Reflection

I have learned a whole lot from this course. I have a little bit of a better understanding of the many different learning strategies, learning theories and learning styles. This course has not only taught me a lot of things that I did not know, but it has also refreshed my memory about the different learning styles and theories that I originally learned about six years ago. I learned that a learning style, learning theory, and learning strategy are all different things. I first thought that they were all the same just with different names, but I now understand the differences.

Howard Gardner’s Multiple Intelligence is a model that I remember talking about and evaluating during my undergraduate years, but I had forgotten some of the dimensions of the intelligences and what they mean. I now remember that it consists of visual/spatial, musical, verbal/linguistic, logical/mathematical, interpersonal, intrapersonal, and bodily/kinesthetic intelligence. It was very shocking to me to find out that there is a lot of controversy about learning styles. My educational psychology teacher drilled us about being able to address all the learning styles and incorporating them into our lesson plans, and now some educational psychologist are saying that they are not valid and there is no scientific evidence to support learning styles. I have learned about the process of storing information, and how the information must be meaningful in order for it to be stored into long-term memory. If the information is meaningful then a person can recall the information and connect it to current situations.

Motivating students was one of my favorite topics. Being able to motivate students that you have no physical contact with and that you know nothing about can be a difficult task, but after reading some of the resources provided, I know that it is possible to motivate students without physically seeing them every day. I have always thought that in order to be able to help motivate students the teacher must be able to see them to make a connection.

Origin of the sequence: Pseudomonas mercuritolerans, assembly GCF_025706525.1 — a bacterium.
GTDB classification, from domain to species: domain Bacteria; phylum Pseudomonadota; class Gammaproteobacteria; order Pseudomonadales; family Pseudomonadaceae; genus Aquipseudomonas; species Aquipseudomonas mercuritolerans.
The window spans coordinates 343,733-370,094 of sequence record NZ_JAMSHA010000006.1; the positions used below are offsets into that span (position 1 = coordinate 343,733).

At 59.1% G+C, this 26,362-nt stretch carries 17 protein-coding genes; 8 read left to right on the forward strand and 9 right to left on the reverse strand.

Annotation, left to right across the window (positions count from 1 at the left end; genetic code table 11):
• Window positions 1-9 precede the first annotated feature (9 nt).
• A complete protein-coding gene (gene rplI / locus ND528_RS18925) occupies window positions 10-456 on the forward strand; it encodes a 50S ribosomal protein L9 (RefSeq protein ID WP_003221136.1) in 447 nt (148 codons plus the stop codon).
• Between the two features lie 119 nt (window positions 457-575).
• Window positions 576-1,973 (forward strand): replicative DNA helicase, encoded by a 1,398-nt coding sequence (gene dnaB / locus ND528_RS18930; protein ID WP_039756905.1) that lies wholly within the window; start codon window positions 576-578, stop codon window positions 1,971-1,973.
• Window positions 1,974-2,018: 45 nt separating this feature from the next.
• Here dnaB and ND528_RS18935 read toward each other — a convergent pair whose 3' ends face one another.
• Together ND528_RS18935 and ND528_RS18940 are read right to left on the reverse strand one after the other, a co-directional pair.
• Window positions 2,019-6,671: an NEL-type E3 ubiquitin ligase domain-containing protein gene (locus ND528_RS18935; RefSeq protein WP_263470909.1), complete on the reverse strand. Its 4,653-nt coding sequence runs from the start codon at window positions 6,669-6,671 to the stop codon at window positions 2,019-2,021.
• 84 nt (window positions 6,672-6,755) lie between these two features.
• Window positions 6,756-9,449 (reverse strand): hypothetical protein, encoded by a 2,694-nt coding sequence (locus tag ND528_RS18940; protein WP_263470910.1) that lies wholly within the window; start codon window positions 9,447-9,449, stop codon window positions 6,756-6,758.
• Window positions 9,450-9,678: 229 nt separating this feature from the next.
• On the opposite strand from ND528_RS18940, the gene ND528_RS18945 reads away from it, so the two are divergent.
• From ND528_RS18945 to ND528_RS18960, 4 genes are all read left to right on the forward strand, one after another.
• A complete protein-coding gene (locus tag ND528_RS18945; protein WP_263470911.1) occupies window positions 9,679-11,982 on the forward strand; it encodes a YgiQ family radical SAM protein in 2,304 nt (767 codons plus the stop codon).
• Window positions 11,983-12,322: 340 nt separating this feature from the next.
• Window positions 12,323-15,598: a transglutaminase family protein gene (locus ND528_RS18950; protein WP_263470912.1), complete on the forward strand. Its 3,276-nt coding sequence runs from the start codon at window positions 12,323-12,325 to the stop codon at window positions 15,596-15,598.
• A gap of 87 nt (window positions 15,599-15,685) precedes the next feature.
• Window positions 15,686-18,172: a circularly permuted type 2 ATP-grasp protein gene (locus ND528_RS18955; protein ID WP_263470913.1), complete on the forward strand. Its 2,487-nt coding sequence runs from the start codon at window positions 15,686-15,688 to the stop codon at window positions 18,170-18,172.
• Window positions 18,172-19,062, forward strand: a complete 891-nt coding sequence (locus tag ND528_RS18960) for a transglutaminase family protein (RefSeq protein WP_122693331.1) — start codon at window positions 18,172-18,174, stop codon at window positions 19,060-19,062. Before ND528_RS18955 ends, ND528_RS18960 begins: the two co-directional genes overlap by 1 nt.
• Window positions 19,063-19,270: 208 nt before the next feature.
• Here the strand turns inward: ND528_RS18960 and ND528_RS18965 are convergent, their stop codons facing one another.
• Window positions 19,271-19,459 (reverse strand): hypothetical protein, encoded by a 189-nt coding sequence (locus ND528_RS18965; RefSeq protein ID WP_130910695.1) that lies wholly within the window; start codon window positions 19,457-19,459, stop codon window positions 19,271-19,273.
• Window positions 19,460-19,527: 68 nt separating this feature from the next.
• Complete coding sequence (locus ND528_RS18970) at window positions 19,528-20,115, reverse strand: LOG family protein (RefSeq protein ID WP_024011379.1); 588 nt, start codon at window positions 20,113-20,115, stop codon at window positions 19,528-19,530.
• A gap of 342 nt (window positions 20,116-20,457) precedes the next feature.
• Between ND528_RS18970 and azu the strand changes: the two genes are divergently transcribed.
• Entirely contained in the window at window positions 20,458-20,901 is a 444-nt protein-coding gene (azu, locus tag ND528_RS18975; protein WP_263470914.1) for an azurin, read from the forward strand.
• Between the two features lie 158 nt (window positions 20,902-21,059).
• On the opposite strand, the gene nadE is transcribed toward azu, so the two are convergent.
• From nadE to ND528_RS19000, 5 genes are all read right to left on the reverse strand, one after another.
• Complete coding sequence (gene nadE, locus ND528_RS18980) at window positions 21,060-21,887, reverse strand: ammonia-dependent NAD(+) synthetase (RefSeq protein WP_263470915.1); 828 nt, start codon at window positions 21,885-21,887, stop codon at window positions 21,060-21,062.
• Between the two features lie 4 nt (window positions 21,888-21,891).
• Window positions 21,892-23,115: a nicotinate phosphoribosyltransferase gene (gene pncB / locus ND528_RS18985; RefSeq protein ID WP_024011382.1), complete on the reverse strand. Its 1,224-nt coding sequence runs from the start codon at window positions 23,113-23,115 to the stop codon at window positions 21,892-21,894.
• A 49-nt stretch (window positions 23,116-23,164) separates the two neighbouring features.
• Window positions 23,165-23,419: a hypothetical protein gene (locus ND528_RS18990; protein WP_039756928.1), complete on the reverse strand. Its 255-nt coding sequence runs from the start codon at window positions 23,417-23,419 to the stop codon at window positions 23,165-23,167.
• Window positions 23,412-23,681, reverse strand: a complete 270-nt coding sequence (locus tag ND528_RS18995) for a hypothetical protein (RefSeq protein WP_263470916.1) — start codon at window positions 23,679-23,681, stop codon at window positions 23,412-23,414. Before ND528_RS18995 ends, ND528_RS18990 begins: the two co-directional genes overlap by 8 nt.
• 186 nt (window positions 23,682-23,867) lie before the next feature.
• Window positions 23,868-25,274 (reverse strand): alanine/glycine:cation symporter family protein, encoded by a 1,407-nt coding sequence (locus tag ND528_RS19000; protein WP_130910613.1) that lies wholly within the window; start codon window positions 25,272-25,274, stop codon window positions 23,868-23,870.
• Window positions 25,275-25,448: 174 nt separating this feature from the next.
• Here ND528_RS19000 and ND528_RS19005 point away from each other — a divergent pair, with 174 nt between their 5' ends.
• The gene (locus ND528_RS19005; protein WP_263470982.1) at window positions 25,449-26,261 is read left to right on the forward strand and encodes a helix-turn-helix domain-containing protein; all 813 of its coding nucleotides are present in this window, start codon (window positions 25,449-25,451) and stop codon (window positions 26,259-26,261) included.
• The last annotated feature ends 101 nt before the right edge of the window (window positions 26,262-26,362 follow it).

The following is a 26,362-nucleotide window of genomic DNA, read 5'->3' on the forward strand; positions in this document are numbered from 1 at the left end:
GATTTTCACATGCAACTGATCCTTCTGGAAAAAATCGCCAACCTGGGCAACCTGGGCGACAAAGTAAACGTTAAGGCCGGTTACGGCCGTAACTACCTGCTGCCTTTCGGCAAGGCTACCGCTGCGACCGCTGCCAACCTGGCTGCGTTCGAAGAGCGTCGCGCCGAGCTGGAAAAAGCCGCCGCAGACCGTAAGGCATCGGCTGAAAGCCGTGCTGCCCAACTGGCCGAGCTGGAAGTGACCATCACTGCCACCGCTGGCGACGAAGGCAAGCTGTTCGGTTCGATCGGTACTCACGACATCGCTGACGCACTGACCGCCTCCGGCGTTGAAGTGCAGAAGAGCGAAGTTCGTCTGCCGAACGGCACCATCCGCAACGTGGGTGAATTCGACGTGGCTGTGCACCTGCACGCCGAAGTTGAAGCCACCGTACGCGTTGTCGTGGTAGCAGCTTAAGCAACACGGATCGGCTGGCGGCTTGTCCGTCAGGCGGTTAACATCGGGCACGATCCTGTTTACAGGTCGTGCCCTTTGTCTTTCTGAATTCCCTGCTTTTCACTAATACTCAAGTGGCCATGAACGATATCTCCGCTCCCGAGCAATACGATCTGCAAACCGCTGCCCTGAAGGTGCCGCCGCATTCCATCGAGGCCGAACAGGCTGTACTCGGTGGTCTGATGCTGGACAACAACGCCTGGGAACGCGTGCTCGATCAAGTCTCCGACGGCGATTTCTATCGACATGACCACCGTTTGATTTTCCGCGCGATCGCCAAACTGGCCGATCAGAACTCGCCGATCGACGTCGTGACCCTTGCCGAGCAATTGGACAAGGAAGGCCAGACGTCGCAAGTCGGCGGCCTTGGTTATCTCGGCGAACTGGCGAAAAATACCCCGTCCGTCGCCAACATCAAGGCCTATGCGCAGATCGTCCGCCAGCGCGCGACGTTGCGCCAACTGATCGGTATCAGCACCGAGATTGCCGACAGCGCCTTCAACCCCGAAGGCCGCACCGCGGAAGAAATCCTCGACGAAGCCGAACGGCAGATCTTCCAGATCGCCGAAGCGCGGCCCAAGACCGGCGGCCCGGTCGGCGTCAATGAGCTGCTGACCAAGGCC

I learned that ARCS has four steps and they are attention, relevance, confidence, and satisfaction. I have never heard of this motivational design before until taking this course. ARCS can be used to boost the motivational level of online learners. It was very interesting addressing all the steps to create a plan that will be beneficial to students in helping to promote and sustain motivation. It made me think about my needs as an online learner and what things can be used to motivate me and keep me focused on successfully completing my program. I was also refreshed on the difference between intrinsic and extrinsic motivation. Intrinsic is motivation that comes from within yourself and is something you do because you enjoy doing it. Extrinsic is motivation that has desirable consequences or is done because something valuable will be given for completing the tasks.

Overall I have thoroughly enjoyed this class. I have learned so much new information that will be useful in my classroom as an instructional designer, whether it be online or in a physical classroom environment. I have also learned that students can receive the same attention and motivation online and in a classroom. Although some psychologist don’t believe that learning theories are valid, I will still address them and if they prove not to be beneficial to my students then I will adjust the learning environment to better fit my students. My ultimate goal is to make sure that my students are learning and that every lesson taught will be valuable to them. I believe learning should be fun.

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4 thoughts on “Reflection

  1. Hi Montrice!
    Looking forward to working with you for the next 8 weeks. I’m in education like you, but I am in the high school level. Distance learning at an elementary level would be even more challenging I think! I look forward to hearing your views.
    Enjoy the rest of you week!
    Renee

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